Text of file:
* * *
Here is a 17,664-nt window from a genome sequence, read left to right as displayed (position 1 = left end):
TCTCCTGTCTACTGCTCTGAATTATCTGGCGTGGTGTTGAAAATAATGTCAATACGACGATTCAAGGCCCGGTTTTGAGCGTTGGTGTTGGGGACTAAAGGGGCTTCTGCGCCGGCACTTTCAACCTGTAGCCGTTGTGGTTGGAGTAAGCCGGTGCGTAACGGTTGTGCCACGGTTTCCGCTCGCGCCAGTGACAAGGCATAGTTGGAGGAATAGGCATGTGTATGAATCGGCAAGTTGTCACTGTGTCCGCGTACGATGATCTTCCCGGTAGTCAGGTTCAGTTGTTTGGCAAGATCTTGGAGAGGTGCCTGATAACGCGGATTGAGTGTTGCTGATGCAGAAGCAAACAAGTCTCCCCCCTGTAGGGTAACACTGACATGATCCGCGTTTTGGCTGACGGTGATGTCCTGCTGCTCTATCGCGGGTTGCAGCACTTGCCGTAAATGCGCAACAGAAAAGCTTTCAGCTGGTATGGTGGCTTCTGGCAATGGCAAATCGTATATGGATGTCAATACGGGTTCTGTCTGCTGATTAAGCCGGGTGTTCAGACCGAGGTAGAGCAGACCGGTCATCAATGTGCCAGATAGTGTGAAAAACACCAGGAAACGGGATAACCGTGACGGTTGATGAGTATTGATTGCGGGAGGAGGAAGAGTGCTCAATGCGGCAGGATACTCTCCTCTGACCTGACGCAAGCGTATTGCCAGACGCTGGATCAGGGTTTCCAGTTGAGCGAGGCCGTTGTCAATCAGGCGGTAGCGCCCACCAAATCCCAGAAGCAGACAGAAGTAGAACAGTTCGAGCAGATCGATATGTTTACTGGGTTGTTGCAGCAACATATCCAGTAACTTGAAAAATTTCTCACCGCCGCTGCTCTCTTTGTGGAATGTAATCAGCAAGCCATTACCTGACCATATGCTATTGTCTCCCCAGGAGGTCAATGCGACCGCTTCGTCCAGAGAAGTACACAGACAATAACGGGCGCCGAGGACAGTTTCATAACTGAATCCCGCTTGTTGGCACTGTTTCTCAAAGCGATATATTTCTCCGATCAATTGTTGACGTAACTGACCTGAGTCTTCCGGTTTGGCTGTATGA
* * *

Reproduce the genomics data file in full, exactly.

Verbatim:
Here is a 17,664-nt window from a genome sequence, read left to right as displayed (position 1 = left end):
TCTCCTGTCTACTGCTCTGAATTATCTGGCGTGGTGTTGAAAATAATGTCAATACGACGATTCAAGGCCCGGTTTTGAGCGTTGGTGTTGGGGACTAAAGGGGCTTCTGCGCCGGCACTTTCAACCTGTAGCCGTTGTGGTTGGAGTAAGCCGGTGCGTAACGGTTGTGCCACGGTTTCCGCTCGCGCCAGTGACAAGGCATAGTTGGAGGAATAGGCATGTGTATGAATCGGCAAGTTGTCACTGTGTCCGCGTACGATGATCTTCCCGGTAGTCAGGTTCAGTTGTTTGGCAAGATCTTGGAGAGGTGCCTGATAACGCGGATTGAGTGTTGCTGATGCAGAAGCAAACAAGTCTCCCCCCTGTAGGGTAACACTGACATGATCCGCGTTTTGGCTGACGGTGATGTCCTGCTGCTCTATCGCGGGTTGCAGCACTTGCCGTAAATGCGCAACAGAAAAGCTTTCAGCTGGTATGGTGGCTTCTGGCAATGGCAAATCGTATATGGATGTCAATACGGGTTCTGTCTGCTGATTAAGCCGGGTGTTCAGACCGAGGTAGAGCAGACCGGTCATCAATGTGCCAGATAGTGTGAAAAACACCAGGAAACGGGATAACCGTGACGGTTGATGAGTATTGATTGCGGGAGGAGGAAGAGTGCTCAATGCGGCAGGATACTCTCCTCTGACCTGACGCAAGCGTATTGCCAGACGCTGGATCAGGGTTTCCAGTTGAGCGAGGCCGTTGTCAATCAGGCGGTAGCGCCCACCAAATCCCAGAAGCAGACAGAAGTAGAACAGTTCGAGCAGATCGATATGTTTACTGGGTTGTTGCAGCAACATATCCAGTAACTTGAAAAATTTCTCACCGCCGCTGCTCTCTTTGTGGAATGTAATCAGCAAGCCATTACCTGACCATATGCTATTGTCTCCCCAGGAGGTCAATGCGACCGCTTCGTCCAGAGAAGTACACAGACAATAACGGGCGCCGAGGACAGTTTCATAACTGAATCCCGCTTGTTGGCACTGTTTCTCAAAGCGATATATTTCTCCGATCAATTGTTGACGTAACTGACCTGAGTCTTCCGGTTTGGCTGTATGA